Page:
Introduction.. One Fundamental Difference Between Government,

1540 WordsFeb 17, 20177 Pages
INTRODUCTION. One fundamental difference between Government, not-for-profit and private, for-profit entities; the private entity is more concerned with making a profit, while government agencies are focused on achieving outcomes (Granof & Wardlow, 2011, pg. 2). This essential difference depicts what information is required when reporting to stakeholders; financial data provided by a not-for-profit entity could depict a profit deficit, however all objectives may have been achieved. Poister advocates that performance measurement bridges that information gap by assessing outcomes (2003, pg. XV). Nevertheless, unlike the double-entry accounting system, performance measures do not have specific standards; allowing each government body to…show more content…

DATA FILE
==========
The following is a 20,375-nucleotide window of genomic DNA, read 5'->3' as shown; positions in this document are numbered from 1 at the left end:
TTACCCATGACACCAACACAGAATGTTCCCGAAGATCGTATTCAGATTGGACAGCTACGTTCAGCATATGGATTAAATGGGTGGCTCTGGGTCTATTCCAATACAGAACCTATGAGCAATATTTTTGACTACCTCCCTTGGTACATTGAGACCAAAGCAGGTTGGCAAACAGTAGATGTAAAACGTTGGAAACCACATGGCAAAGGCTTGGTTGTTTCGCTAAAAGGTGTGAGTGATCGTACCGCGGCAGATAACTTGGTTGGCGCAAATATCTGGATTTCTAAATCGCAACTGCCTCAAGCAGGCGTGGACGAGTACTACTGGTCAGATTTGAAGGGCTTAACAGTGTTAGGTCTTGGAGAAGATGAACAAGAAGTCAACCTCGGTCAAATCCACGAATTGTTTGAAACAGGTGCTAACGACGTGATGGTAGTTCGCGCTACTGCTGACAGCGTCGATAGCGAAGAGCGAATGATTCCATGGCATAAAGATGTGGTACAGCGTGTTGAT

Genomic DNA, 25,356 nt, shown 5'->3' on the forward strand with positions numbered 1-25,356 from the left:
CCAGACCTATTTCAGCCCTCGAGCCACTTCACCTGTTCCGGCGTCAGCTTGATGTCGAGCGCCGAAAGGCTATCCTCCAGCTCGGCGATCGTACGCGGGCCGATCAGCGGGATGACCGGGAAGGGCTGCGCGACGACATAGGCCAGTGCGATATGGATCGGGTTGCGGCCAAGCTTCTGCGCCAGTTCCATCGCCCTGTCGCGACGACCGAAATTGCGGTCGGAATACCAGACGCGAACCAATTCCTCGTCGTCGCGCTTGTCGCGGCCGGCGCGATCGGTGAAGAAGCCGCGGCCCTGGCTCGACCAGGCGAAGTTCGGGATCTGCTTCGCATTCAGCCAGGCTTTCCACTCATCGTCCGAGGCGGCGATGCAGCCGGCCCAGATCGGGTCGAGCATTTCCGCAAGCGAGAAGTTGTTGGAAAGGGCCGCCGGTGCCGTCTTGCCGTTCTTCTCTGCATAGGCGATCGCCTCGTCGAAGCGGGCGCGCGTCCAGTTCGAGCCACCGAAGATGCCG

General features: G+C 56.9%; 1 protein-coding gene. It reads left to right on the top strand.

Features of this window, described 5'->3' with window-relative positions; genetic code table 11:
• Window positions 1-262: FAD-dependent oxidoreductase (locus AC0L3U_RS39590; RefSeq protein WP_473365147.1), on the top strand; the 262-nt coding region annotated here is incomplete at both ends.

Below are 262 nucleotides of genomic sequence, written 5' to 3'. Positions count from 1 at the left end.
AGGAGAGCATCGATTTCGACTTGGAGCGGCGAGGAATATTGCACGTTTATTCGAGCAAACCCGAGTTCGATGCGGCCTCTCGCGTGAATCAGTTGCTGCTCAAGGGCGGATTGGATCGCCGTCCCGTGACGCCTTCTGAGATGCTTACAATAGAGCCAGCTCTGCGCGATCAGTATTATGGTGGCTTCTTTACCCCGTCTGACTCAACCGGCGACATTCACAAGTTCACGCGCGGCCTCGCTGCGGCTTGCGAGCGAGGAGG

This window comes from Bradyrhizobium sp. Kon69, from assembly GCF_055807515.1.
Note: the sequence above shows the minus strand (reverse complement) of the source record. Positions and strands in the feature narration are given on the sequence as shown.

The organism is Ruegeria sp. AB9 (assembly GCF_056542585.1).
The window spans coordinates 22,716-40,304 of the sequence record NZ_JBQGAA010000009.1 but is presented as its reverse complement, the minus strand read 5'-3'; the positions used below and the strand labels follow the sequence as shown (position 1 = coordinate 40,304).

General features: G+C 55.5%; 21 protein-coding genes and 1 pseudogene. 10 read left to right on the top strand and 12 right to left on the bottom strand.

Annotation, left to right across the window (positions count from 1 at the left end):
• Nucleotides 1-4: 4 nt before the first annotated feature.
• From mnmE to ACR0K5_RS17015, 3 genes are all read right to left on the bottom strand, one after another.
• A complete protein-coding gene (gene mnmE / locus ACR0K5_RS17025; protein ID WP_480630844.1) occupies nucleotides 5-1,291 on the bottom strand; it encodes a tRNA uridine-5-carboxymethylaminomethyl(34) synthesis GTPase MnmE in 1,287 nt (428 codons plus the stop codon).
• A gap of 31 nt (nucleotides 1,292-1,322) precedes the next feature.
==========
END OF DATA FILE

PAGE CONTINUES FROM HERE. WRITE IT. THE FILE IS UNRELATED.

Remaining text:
The Auditor General is not employed by the NSW Audit Office, however the role acts in a similar position to the Audit Office, as a chief-executive officer would within a for-profit company. The auditor general hires officers, determines employment conditions, enters into agreements regarding industrial matters and can delegate auditor general’s tasks to any staff member of the Audit Office (Public Finance and Audit Act 1983, No 15). Although the major role of the auditor general is to audit the government sectors, the performance of the auditor general and audit office is also scrutinised by external auditors (Audit Office of NSW, 2016b). FINANCIAL ANALYSIS OF THE NSW AUDIT OFFICE. Financial ratios are used in many companies because they can indicate economic and financial success or failure; and provide information and guidance to decision makers. These ratios are generally broken down into 4 types; profitability, liquidity, efficiency and leverage. (Silvia, 2011, pg. 237). One ratio of each type has been calculated in table 1 below, comparing annual reports of two companies within the same industry; the NSW Audit Office (a not-for-profit entity) and KPMG (UK) (a for-profit company). Tennent (2008, pg. 210) maintains that financial ratios used for determining performance of small local business, are just as valid for large international companies. However as outlined below, this theory may
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